F. Richard Moore
December 01, 2009
Exploring the Vibrations and Acoustics of a Historical Instrument Now that we have gone through a process of understanding the Sitar’s history, mechanics, and a bit about the string functions, we can really dig deep and find out how the instrument functions harmonically. Typically when we refer to the harmonics of the instrument we are specifically talking about the modes of vibration. The modes of vibration are what we use to identify the characteristics of an occurring vibration. In other words, we identify notes based on what their sine waves mode is, in comparison to the fundamental frequency. Another common term used to associate with the modes of vibration is partials; however the word is typically used to describe the overtones or complex tones. Understanding partials is vital to understanding how sound works and how sound is created. Violin and cello players understand partials quite well, for the reason that their instruments are fretless and the playing of specific tones and pitches are dependent on the accuracy of the player. “Partial” specifically refers to complex tones, or anything that is not the fundamental frequency. For example, the first string on a guitar is typically E, and the opened string plucked or strummed is considered the fundamental frequency. Now if we place our finger in the middle fret Work Cited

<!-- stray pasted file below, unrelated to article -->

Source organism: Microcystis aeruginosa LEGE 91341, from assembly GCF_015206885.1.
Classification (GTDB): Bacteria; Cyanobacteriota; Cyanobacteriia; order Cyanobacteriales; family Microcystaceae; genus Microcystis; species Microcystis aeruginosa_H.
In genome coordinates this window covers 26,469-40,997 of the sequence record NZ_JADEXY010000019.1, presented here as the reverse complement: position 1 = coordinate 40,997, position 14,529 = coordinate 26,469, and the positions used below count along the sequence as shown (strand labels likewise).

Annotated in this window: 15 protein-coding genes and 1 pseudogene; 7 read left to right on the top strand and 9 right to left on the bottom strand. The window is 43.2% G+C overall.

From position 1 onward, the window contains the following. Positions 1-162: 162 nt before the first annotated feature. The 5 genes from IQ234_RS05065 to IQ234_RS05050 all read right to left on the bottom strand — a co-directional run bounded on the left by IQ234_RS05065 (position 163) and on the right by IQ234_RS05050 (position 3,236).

Benade, A. H. “Sitar Spectrum Properties ” April 1982: S83- Acoustical Society of Americ. 2009 < http://scitation.aip.org/getabs/servlet/GetabsServlet?prog=normal &id=JASMAN0000710000S1000S83000001&idtype=cvips&gifs=yes>. “Brief History of the Sitar.” Acoustic Musical Instruments. 11 November 2009. Blog Copyright. 2008-2009 http://www.acousticmusicalinstruments.com/brief-history-of-the-sitar/. Burridge, Robert. Kappraff, Jay. Moreshedi, Christine. SIAM Journal on Applied Mathematics. Vol. 42, No. 6. Society for Industrial and Applied. (Dec. 1982),...